Federal Rule of Evidence 106 provides that when one party in a trial or hearing offers into evidence a portion of a statement in a misleading way, the opposing party can offer the rest, or some other portion of, that document or recorded statement at the same time if it is necessary for the factfinder to understand and contextualize the first part. Sometimes, however, the other portion, or “remainder,” would be inadmissible if it were offered by itself, either because it is hearsay or for some other reason. This leaves the court in a difficult position: Should it allow the remainder to be entered into evidence in violation of some other rule that would exclude it? Or should the court exclude the remainder and allow the initial misleading portion to stand, uncorrected?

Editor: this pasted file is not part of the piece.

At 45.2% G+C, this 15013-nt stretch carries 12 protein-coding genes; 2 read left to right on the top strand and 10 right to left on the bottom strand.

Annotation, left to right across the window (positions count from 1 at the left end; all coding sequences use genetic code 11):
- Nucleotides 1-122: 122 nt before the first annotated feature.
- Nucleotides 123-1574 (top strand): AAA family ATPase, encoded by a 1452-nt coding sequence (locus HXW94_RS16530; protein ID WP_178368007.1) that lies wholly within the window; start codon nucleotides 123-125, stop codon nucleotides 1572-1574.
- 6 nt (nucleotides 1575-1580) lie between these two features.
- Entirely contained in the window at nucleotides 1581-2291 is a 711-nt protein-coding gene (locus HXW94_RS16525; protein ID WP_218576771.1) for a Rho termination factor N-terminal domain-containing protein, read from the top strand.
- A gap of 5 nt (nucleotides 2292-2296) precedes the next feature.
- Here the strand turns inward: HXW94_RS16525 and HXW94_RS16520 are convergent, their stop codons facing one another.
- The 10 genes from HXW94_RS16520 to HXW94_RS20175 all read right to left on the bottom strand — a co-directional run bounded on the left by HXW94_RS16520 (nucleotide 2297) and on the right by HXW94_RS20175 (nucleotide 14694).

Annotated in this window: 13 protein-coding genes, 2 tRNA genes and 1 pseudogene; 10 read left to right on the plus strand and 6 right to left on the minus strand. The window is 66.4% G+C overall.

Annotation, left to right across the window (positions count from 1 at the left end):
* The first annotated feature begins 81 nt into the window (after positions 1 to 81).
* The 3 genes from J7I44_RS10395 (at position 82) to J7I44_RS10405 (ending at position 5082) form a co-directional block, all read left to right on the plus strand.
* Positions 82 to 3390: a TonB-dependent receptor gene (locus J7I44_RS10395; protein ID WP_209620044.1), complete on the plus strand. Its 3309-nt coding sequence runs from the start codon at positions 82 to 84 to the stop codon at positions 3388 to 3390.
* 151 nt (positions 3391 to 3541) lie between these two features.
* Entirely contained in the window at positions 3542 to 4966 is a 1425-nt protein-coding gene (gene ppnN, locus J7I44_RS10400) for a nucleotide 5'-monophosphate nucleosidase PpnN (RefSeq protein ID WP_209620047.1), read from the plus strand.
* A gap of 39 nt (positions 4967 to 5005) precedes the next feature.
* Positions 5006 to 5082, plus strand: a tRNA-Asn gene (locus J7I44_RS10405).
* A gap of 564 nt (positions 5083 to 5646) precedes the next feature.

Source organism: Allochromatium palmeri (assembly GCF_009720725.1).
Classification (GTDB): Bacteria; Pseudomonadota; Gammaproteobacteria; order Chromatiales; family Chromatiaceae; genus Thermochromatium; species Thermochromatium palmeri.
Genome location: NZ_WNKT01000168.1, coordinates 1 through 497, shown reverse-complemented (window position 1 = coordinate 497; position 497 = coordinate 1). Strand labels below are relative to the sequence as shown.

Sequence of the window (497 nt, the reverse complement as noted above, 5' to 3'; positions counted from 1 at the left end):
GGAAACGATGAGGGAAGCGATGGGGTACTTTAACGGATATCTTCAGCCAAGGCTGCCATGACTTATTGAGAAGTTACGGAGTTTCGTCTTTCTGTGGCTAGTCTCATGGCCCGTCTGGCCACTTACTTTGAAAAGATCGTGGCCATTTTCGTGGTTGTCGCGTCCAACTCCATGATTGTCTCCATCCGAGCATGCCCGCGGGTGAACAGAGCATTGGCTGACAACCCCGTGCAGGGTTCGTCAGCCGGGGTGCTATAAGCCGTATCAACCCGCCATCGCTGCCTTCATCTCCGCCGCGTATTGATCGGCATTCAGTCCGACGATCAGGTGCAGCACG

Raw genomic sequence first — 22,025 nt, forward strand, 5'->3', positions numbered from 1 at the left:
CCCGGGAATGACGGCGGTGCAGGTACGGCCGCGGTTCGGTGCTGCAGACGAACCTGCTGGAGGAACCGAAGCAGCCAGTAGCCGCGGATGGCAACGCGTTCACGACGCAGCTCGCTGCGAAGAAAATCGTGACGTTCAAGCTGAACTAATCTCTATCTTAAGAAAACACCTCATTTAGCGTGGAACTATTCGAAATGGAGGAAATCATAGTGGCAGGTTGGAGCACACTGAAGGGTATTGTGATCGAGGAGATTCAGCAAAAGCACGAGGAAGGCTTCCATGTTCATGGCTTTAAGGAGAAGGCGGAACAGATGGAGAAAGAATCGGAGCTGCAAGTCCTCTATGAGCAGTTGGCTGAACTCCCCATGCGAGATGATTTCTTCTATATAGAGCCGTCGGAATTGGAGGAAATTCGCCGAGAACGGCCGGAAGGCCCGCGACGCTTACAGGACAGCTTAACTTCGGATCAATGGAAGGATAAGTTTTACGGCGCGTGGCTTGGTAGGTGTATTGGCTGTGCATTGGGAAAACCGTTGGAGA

Some circuits have held that Rule 106 must trump the other rules of evidence in order to do its job. These courts admit otherwise inadmissible hearsay evidence for its truth. Other circuits have held that if no independent hearsay exception exists for the remainder, it must be excluded despite Rule 106. Finally, some opinions have suggested that Rule 106 allows the remainder of a statement to be admitted for the narrow purpose of contextualizing the initial misleading portion.
This Note argues the following: if one party offers a misleading portion of a statement into evidence, the opposing party should be able to offer the remainder, but the jury should only be allowed to use it for context. The evidentiary basis for doing so is not Rule 106, but rather the U.S. Supreme Court case Beech Aircraft Corp. v. Rainey, which holds that remainders necessary to correct misleading impressions are automatically relevant for a nonhearsay purpose. The end of this Note offers courts a step–by–step process for judges to follow when ruling on whether to admit remainders.